% male/female 51.5% 94.3% 157.6% 247.3% 222.7% 359.4% 111.1%
% total female 19.5% 45.8% 31.2% 3.1% 0.4% 0.1%  

Points from Table 2:

Among the population engaged in agriculture:

Data on "all holdings" show that the absolute number of males is superior to the number of females. They represent respectively 53% and 47% of the economically active population.

Table 3
Household holdings: Number of persons aged 7 years and over engaged in economic activities by sex and educational level
Illiterate/ semi-literate
Primary school
Junior middle school
Senior middle school
Special secondary school
College and above
Total 518 961 350 76 767 902 222 933 417 191 980 397 23 998 573 2 646 670 634 391
Male 272 181 013 26 033 663 108 005 924 119 236 457 17 473 075 1 877 783 503 327
% of category 52.4% 33.9% 48.4% 62.1% 72.8% 70.9% 79.3%
Female 246 780 337 50 734 239 114 927 493 72 743 940 6 525 498 768 887 131 064
% of category 47.6% 66.1% 51.6% 37.9% 27.2% 29.1% 20.7

Points from Table 3:

In the non household holdings, about 8.5 million persons are engaged in economic activities. The percentage of males is about 64% and 36% for females. The proportion of illiterates is markedly lower 8% against 15%. Here also the number of females who have received higher education is very low (0.9%).

Table 4
Non-household holdings: Number of persons engaged in agricultural activities by type of technician and sex
  Total Primary Junior Senior Total Primary Junior Senior Total Primary Junior Senior
Total 401 357 278 033 101 305 22 019 320 975 218 243 84 129 18 603 80 382 59 790 17 176 3 416
Percent   69.3% 25.2% 5.5% 80.0% 54.4% 21.0% 4.6% 20.0% 14.9% 4.3% 0.9%

Points from Table 4:

1.3.1 General consideration of the Education level of female economically active worker

A study carried out in 1992 by the Women's studies Institute of all China Women's federation shows higher figures than in tables 2 and 3: 30.9% for women illiterate and 11.5% for men. Disparities between rural and urban areas are also high. The same study reveals that there is a difference of 32.2% between the number of literate urban and rural dwellers in the age-group 20-24 and of 46.7% in the age group 40-44.

A study carried out by UNESCO (2000) in the 9 most populated areas in the World shows that in China women remain the major educating force in society. It concluded also that there is a strong evidence of the "exclusion of women from mainstream education due to several factors including the religious, cultural and social ideologies which affect women's empowerment". They are still facing several barriers in traditional, patriarchal societies: many practices and beliefs ignore the rights of women and girls, principally the right to education.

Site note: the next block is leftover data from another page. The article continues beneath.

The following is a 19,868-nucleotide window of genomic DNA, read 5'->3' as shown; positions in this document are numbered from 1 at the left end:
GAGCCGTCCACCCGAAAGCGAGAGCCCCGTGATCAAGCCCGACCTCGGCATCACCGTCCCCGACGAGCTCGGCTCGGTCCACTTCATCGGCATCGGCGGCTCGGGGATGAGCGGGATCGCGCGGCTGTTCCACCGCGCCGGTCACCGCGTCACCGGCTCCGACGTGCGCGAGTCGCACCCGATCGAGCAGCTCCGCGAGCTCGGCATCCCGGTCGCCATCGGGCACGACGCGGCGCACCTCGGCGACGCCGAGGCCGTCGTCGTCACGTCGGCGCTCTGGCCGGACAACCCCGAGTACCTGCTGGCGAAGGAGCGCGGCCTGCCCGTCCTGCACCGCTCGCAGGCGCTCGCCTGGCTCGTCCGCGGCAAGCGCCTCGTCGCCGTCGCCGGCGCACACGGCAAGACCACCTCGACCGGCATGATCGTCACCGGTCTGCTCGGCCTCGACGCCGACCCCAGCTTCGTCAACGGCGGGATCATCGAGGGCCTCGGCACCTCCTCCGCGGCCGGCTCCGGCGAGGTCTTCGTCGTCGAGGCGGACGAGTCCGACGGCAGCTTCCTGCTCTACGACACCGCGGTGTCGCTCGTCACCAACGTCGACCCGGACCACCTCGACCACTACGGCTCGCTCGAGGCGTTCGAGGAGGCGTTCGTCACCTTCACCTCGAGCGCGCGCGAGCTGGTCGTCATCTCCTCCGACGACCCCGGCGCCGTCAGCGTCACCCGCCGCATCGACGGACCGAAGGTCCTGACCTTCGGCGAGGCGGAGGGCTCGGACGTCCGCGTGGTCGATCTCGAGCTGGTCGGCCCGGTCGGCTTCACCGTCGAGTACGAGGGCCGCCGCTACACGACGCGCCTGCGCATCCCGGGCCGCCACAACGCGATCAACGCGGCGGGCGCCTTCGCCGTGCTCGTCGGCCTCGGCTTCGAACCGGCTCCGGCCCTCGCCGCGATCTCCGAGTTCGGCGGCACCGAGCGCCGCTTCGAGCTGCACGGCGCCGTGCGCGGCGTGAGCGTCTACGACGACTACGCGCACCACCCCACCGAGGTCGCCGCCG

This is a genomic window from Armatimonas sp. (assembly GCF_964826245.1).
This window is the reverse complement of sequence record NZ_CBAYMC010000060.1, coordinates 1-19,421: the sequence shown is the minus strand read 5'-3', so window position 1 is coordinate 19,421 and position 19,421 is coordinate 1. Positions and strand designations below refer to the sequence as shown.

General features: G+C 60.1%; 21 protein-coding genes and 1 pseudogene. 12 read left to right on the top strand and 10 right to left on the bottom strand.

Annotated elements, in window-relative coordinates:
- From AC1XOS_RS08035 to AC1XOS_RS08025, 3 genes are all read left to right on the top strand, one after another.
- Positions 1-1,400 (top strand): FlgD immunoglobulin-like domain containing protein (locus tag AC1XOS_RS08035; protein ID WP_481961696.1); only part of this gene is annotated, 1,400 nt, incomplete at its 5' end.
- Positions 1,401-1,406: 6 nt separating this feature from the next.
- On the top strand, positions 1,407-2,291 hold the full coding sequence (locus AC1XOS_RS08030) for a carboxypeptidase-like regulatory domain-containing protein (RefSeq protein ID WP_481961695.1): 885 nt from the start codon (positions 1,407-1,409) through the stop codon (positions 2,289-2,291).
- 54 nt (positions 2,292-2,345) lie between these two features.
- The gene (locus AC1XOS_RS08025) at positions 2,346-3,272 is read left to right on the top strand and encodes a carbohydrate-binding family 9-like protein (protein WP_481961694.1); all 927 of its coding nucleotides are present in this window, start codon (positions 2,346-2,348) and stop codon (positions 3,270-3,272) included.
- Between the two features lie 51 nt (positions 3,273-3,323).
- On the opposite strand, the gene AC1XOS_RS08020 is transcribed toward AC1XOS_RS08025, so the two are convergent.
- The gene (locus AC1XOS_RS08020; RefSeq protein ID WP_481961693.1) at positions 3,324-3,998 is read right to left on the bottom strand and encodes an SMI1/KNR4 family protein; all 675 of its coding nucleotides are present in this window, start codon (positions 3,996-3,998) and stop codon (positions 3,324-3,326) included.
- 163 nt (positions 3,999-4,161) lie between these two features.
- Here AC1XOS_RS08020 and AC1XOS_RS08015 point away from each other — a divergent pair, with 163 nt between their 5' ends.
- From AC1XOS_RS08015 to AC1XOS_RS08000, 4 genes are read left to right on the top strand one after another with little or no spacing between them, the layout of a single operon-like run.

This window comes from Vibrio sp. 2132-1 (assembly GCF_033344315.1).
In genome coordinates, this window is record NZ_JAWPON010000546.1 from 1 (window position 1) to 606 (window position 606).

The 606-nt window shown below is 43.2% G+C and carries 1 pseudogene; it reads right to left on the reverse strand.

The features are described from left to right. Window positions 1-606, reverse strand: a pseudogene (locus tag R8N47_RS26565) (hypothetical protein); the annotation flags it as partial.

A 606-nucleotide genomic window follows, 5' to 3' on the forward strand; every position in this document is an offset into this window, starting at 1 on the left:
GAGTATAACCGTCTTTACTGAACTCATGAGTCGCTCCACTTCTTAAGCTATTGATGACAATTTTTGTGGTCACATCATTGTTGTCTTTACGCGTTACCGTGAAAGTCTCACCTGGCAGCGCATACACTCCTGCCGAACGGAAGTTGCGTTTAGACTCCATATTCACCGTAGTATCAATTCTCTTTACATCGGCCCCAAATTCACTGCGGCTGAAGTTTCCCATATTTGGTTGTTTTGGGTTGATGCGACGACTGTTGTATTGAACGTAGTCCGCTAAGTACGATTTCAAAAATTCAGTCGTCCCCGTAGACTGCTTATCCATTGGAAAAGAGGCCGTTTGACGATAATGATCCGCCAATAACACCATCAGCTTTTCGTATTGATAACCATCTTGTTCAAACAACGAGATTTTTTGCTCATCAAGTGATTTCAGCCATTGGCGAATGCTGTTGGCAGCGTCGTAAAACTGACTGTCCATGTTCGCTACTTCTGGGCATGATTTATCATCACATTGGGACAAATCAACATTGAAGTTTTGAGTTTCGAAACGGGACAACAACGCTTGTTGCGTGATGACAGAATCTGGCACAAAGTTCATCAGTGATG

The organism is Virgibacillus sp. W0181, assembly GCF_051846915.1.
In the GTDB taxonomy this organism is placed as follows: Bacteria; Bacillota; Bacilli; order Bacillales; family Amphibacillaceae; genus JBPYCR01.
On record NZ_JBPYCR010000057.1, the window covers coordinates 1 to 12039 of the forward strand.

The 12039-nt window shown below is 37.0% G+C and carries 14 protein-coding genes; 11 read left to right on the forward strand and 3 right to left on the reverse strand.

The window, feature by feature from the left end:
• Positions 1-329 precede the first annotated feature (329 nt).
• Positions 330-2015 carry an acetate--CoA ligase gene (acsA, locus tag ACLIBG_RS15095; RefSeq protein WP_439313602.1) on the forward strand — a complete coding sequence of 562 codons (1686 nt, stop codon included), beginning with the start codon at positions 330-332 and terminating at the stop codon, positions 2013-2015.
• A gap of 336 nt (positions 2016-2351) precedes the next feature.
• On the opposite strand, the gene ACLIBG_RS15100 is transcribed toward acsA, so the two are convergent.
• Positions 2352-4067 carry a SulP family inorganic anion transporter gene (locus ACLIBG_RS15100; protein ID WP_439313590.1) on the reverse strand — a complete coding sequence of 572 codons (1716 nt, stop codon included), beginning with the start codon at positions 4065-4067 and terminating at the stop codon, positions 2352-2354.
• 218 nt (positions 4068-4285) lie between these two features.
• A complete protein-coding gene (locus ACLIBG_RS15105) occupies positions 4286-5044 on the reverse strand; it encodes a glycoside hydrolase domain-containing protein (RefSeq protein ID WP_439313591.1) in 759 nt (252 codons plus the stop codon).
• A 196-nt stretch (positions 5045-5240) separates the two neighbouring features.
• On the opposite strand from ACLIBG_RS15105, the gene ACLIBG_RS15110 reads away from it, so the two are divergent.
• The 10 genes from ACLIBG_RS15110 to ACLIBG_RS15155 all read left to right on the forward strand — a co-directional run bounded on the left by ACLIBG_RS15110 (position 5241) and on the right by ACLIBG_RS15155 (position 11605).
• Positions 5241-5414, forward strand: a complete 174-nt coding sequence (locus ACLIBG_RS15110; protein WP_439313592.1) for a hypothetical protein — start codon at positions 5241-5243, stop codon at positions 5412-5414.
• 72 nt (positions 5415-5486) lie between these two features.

1.3.2 Structure of the labour force and employment

In addition to basic characteristics by region, the Chinese agricultural census provides detailed agricultural labour force data, disaggregated by sex, into two main categories:

Table 5
Household holdings: Number of persons aged 7 years and over engaged in economic activities by age and sex group
7-15 years
16-17 years
18-25 years
26-35 years
36-45 years
46-50 years
51-55 years
50-60 years
61 & over
Total 518 961 350 5 748 391 13 678 836 108 382 219 149 065 282 104 108 892 43 965 399 30 317 237 25 796 299 37 898 795
Male 272 181 013 2 412 367 6 606 804 56 281 603 77 337 107 53 684 680 22 898 738 16 343 403 14 458 338 22 157 973
% of total   52.4% 42.0% 48.3% 51.9% 51.6% 52.1% 53.9% 56.0% 58.5%
Female 246 780 337 3 336 024 7 072 032 52 100 616 71 728 175 50 424 212 21 066 661 13 973 834 11 337 961 15 740 822
% of total 47.6% 58.0% 51.7% 48.1% 48.1% 48.4% 47.9% 46.1% 44.0% 41.5%

Points from Table 5:

Table 6
Rural households: Basic information on hired workers by region
Total number of hired workers 11 165 859
Number of households with hired workers 2 448 875
Average number of hired workers per household 4.6
Hired workers
Permanent workers
Occasional workers
Total Female % Female Total Female % Female
6 693 648 2 479 273 37.0% 4 472 211 1 588 064 35.5%

Points from Table 6:

Table 7
Non-agricultural town and township enterprises by number of persons engaged by sex
Number of enterprises
Persons engaged
1 397 267
52 995 516
34 400 923
18 594 593

Points from Table 7:

The above data confirm the situation illustrated earlier as regards the higher proportion of women engaged in on-farm agricultural activities.

1.3.3 Education and health facilities

As regards the educational facilities, the current situation reflects the tremendous efforts developed by China during the last decades for universal access to education: 64.2% of rural population have access to primary school and 1.6% to middle school. According to a World Bank Study the drop out rate among girls decreased from 20 to 0 percent of the age group in primary school and from 46 to 35 percent in the secondary schools. Moreover, 26.6% of population have access to kindergarten and nursery which is a relatively good performance and facilitates a great deal the life and working conditions of women in rural areas.

Health care infrastructure is good as 68.2% of villages have a health center and 76.7% have a rural doctor. The average is 1.5 doctor per village.

1.3.4 Social infrastructure and equipment

The majority of the villages (96%) and of rural population (97.6%) have access to electricity. 42.3% of villages are within the distance range of 2.5 km from an urban center and 22.1% in the range 5-10 km. 87.4% of them are accessible by road vehicles.

Only 17.4% of the villages have access to tap water. Therefore, 67% of the households are using wells for their domestic needs and drinking water. As regards the energy for cooking and heating, 68% of households are using firewood.

II. Areas which are not or are insufficiently addressed by the Chinese agricultural census